Survey finds prison inmates exposed to violence

-recommends improved safety measures

The recently released survey of prison inmates found that many convicts were exposed to violence during their incarceration, while recommending that safety measures be strengthened.

“Nine out of ten inmates reported feeling less safe in prison than at their home or the place where they had lived before,” the report said.

It added that six out of 10 inmates said someone had stolen their personal belongings in the prison, while a quarter said that in the previous six months they had been attacked or beaten. Eight out of 10 inmates also said that they had seen another inmate being beaten, the report stated.

“Safety of inmates should be prioritized. Some findings indicate the need for interventions… In terms of policy implication, there is a need to strengthen safety measures and develop institutional mechanisms for complaints,” the report added.

The Guyana Prison Service Inmates Survey, which was conducted as part of the Citizen Security Strengthening Programme through collaboration with the University of Guyana, the Center for Latin American Studies on Crime and Violence, the National University of Tres de Febrero of Argentina and the Inter-American Development Bank (IDB), was handed over to Minister of Public Security Khemraj Ramjattan two Mondays ago. 

The findings are based on a survey of 696 inmates (653 men, representing a third of male prisoners, and 43 women, representing half of the total female inmate population).

Despite the violence in the prison system, the report said there were no major sexual violations of inmates. According to the report, nine out of 10 inmates said that from the time of their arrest, they had not witnessed another inmate being forced to have sexual intercourse with another person. Almost all prisoners said they had not been forced to have sexual intercourse against their will since they were arrested, the findings revealed.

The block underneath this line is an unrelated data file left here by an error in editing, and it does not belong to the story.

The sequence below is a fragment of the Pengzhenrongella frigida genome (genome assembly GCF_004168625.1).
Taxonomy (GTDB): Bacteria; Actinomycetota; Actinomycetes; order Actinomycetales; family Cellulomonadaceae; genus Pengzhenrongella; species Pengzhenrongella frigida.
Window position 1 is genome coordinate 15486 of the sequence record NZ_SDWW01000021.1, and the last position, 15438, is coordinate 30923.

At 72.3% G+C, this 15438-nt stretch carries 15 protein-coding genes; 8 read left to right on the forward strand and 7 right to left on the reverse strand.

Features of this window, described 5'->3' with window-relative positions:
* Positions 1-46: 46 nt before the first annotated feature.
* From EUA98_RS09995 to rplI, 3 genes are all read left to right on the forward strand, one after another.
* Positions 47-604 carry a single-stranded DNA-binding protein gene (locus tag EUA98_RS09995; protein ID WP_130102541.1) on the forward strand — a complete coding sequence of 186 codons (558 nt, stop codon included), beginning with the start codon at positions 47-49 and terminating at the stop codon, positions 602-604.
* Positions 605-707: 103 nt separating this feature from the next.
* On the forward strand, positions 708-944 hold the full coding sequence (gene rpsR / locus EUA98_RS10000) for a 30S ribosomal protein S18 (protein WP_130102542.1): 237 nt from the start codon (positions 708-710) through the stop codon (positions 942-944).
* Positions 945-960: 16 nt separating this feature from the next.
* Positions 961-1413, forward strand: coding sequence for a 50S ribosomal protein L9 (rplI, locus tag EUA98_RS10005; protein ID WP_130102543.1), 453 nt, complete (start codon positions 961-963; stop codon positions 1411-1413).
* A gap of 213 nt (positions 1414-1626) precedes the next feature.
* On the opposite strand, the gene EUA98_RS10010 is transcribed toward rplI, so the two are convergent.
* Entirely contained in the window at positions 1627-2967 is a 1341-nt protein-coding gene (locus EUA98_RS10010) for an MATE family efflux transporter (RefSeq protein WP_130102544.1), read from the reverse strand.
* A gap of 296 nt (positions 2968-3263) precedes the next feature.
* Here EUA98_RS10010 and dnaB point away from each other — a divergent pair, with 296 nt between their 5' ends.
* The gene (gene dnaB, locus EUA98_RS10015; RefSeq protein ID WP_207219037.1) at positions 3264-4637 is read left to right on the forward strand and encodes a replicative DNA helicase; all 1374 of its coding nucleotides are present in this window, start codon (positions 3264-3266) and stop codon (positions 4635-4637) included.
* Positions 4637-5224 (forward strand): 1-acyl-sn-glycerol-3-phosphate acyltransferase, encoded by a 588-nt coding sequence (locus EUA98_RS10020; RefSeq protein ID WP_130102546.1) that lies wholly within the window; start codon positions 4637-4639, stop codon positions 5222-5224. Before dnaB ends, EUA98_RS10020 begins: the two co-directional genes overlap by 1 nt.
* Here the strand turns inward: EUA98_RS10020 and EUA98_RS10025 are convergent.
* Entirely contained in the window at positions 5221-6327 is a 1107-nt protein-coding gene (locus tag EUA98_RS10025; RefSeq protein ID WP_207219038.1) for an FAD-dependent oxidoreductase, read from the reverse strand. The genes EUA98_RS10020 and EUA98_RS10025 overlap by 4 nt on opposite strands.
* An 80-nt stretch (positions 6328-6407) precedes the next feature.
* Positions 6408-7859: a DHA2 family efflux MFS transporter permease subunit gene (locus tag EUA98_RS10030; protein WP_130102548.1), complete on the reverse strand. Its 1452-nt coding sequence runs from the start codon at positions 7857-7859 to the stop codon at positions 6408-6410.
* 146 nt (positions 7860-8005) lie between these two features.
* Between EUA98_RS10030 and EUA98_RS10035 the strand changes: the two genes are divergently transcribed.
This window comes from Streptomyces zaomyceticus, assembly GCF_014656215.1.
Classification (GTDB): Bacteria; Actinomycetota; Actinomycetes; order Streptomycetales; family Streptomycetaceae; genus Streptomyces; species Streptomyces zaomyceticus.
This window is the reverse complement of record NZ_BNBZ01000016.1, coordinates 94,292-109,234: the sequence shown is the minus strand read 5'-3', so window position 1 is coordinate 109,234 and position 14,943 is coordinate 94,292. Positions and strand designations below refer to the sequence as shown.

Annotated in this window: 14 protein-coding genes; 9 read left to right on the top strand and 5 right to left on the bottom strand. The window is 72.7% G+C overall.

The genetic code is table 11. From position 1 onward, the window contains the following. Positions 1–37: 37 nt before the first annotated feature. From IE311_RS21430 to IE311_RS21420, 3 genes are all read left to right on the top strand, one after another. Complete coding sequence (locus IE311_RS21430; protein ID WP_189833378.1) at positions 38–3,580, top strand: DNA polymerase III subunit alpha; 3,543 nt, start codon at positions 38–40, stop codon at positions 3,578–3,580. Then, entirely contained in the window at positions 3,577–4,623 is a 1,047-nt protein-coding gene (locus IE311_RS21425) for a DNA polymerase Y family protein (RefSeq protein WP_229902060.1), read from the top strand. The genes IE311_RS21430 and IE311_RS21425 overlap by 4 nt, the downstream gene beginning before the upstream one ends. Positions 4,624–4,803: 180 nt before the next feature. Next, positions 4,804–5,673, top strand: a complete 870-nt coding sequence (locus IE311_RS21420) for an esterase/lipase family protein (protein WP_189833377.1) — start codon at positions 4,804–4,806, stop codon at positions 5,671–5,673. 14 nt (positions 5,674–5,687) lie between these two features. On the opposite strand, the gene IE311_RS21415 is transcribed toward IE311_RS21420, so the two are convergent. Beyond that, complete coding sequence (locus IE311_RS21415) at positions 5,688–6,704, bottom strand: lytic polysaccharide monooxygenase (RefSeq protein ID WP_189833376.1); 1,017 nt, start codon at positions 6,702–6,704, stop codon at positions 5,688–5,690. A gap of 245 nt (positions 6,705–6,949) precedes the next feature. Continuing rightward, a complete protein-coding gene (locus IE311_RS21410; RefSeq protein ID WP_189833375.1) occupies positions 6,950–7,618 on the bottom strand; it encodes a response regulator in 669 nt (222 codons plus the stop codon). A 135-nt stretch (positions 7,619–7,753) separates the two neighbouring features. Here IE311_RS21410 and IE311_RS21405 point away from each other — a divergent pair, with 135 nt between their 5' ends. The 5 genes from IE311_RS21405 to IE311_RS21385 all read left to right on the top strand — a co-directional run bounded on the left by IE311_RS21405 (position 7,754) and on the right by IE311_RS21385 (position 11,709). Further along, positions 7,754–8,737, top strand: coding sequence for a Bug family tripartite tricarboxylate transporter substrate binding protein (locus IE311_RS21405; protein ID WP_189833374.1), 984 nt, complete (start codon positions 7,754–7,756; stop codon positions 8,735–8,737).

However, the report said it was important to highlight the sensitivity of this kind of question, which possibly has caused a large underreporting of sexual abuses. “This can be evidenced by the fact that there are more reports of sexual abuse in third person: 8.2% of the inmates said they have witnessed another inmate being forced to have sexual intercourse, while this percentage is only 1.5% when it refers to first person experiences of sexual abuse. This may indicate that it is difficult to recognize oneself as a victim of abuse, whereas it is easier to inform about others inmates. However, there are gender differences on this issue: for men, it seems indeed to be a delicate topic – 8.8% report abuse in third person while only 1.1% report having been a victim personally. On the other hand, women seem to be reporting both third and first person abuse to a similar extent (3.4% vs. 4.6 %),” the report added.

The report also noted that the participation level of inmates in various activities in prison was “very low.”

It said over half of the inmates (52.3%) participated in the cleaning or maintenance of the prison, 48.7% participated in sports activities, 47.9% performed some kind of work inside the prison, 28.2% participating in educational activities and 21.9% participated in entertainment activities. Meanwhile, given the overcrowding in the prison system, the report said this is suspected to have led to some shortcomings regarding personal integrity and safety of the inmates’ belongings. “Only 5.7% of the inmates reported that prisons provided sheets, 6% of the inmates reported that prisons provided clothing and 3.6% of the inmates reported that prisons provided towels,” the report highlighted.

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